"I don't retreat in any way from what i have said on this. We must have strict control on all future immigration. I believe it is in the best interest of our immigrant population who are permanently settled here to know that there won't be more and more and more coming in."

Prime Minister Callaghan responded today by saying the Labor Party would not "play on people's fears" about nonwhite immigrants.

"What Mrs. Thatcher has failed to bring out," he said, "is the very tight control on immigration which exists now" and the fact that "there is not a substantal number arriving now."

In a well-organized media-oriented campaign, Thatcher also is trying to show voters another side of her personality. She has been gradually loosening her platform style, leavening her fact-filled lectures on economics, national defense or the law with effective and even humorous ad libs.

She has been trying to make personal contact with as many voters as possible, plunging into crowds and seeking out bystanders she spots in the distance, and often winning them over with a somewhat surprising personal warmth.

Party workers, shoppers, factory employes, farm hands and hospital patients all have been impressed by the way Thatcher was able to talk earnestly and almost intimately with them in the center of a swirling crowd, fixing their eyes with hers.

She impressed workers, even if eventually she bored even the photographers and television crews by trying a hand at one job after another - sewing uniforms in a clothing factory in the red brick textile town of Leicester, packing candy on the assembly line at the huge Cadbury chocolate factory just outside Birmingham and caring for a 12-hour-old calf on a farm in East Anglia.

She has become a master of the media event, ordering reporters out of the background of a good television picture and always giving photographers the opportunity for one more shot, even if it means holding a new-born calf in her arms for a good five minutes.

"Come on," Come on," she finally instructed, "get on with it. This is heavier than your cameras."

She manages to have the best of both worlds on the issue of being woman. She gives interviews about homemaking and her diet, makeup and wardrobe - these days it's mostly tailored suits in various shades of blue, the Conservative Party color, with blouses with ruffles or bows.

She exerts the same kind of strong, personal control over every detail of her campaign that she is expected to bring to the job of prime minister if the Conservatives take control of Parliament.

In press conferences, she instructs members of her shadow Cabinet in her school mistress style when and how to answer questions about details of the party's policies. She frequently prompts reporters when they have left someone out or some question unasked.

Born above her family's grocery store in northeast England, she frequently helped out in the store until going to Oxford University, where she studied chemistry and became president of the Conservative Union. After graduation, she worked as a research chemist and studied law at night.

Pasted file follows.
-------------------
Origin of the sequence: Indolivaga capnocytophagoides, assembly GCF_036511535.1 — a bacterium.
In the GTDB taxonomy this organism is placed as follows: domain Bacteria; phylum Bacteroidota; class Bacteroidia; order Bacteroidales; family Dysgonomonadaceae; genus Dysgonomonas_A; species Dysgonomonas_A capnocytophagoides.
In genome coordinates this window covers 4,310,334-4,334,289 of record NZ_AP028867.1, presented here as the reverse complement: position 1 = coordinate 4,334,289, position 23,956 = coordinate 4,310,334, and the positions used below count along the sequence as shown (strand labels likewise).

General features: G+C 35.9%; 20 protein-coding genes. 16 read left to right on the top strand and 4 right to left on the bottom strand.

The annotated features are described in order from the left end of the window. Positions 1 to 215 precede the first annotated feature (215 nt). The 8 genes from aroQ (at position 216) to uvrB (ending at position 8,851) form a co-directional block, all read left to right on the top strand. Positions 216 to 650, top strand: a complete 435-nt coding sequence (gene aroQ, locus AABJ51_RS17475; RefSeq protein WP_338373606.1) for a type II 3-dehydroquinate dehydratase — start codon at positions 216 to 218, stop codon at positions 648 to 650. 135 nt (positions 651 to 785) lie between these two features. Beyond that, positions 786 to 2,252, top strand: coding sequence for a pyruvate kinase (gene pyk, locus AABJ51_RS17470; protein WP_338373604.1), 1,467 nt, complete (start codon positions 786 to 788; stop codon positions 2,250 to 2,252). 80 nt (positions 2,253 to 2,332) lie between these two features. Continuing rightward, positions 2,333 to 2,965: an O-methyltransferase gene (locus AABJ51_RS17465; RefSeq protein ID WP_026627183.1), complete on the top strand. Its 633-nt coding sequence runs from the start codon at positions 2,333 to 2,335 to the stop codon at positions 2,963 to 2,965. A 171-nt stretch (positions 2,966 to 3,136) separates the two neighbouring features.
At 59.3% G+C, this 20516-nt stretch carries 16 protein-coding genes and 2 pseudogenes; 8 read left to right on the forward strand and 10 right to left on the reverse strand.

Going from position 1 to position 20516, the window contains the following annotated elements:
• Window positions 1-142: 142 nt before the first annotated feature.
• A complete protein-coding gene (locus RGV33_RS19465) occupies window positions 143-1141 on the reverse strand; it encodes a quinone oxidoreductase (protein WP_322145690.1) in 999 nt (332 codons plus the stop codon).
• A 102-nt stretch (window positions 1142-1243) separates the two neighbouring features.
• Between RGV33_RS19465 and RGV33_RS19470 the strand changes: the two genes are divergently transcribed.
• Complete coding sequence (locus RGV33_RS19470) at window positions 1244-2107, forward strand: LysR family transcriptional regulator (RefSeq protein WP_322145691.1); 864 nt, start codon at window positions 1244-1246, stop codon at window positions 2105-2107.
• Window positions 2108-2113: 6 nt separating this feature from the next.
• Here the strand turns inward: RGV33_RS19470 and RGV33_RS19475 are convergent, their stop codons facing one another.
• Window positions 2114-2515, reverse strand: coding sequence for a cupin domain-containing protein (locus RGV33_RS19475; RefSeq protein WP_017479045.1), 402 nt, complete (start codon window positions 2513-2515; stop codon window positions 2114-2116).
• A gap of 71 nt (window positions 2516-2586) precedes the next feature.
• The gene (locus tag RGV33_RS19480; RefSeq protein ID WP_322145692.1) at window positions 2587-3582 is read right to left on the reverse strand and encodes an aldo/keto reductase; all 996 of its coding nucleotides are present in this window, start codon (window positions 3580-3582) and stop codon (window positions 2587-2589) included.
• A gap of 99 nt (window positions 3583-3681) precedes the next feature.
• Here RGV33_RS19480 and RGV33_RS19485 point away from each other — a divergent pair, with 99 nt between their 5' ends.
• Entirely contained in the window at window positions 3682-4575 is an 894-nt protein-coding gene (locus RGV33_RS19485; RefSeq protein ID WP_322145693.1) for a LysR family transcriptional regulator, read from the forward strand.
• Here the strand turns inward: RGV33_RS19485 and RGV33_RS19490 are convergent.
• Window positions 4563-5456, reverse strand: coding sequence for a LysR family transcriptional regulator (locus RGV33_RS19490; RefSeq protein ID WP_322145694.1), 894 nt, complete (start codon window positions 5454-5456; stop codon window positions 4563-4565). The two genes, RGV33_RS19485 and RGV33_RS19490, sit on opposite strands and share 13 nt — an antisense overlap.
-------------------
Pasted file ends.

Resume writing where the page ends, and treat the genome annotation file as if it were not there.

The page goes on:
At 24, she became the youngest woman Tory candidate in the country, unsuccessfully contesting elections in 1950 and 1951 in a strong Labor district. In 1951, she married Denis Thatcher, a tall, thin, ramrod straight man a decade her senior who had inherited a thriving small business that he later sold to the Burmah oil company, retiring from business altogether three years ago.

In 1953, she passed her intermediate law exams in May, bore her children - boy and girl twins - in August, and passed her law finals in December. After working several years as a tax lawyer, she ran again for Parliament in 1959 in the suburban north London district of Finchley, and won at age 34.

She was education secretary in the Conservative government of the early 1970s.Although she was vilified by opponents for ending the free milk program in secondary schools during government-wide budget cutting, she expanded a school construction program, kept the open university alive, and increased government grants for students.

Her close associate in that Cabinet, Health Secretary Keith Joseph also fought for more spending for social services and added an expensive new layer of bureaucracy to the National Health Service.

After the Conservatives were voted out of office in 1974, Thatcher sensed that the party was ready to move to the right. Thatcher and Joseph publicly repented the error of the Health government's ways, something she continues to do during this campaign.

When Joseph, a brilliant but idiosyncratic man, who became the party's leading right-wing ideologist, declined to oppose Heath for party leader in 1975, Thatcher decided to try herself.

With Joseph, she became a convert to the teachings of conservative economists Milton Freidman and F. A. Hayek, deciding that Britain needed less government involvement in the economy, lower taxes to increase individual initiative and business investment, less legal power for labor unions to force acceptance of high wage demands and less money flowing through the economy.

She believes so strongly in this last concept - monetarism - that she tries to explain it like a schoolroom lesson to voters at campaign meetings: "You have got to see that the amount of money put into the country does not exceed the total value of goods and services produced."

She also believes strongly in unfettered private competition.

"Who brought down the cost of air fares?" she asked at a rally. "It was Freddie Laker and private enterprise, not goverment-owned British airways."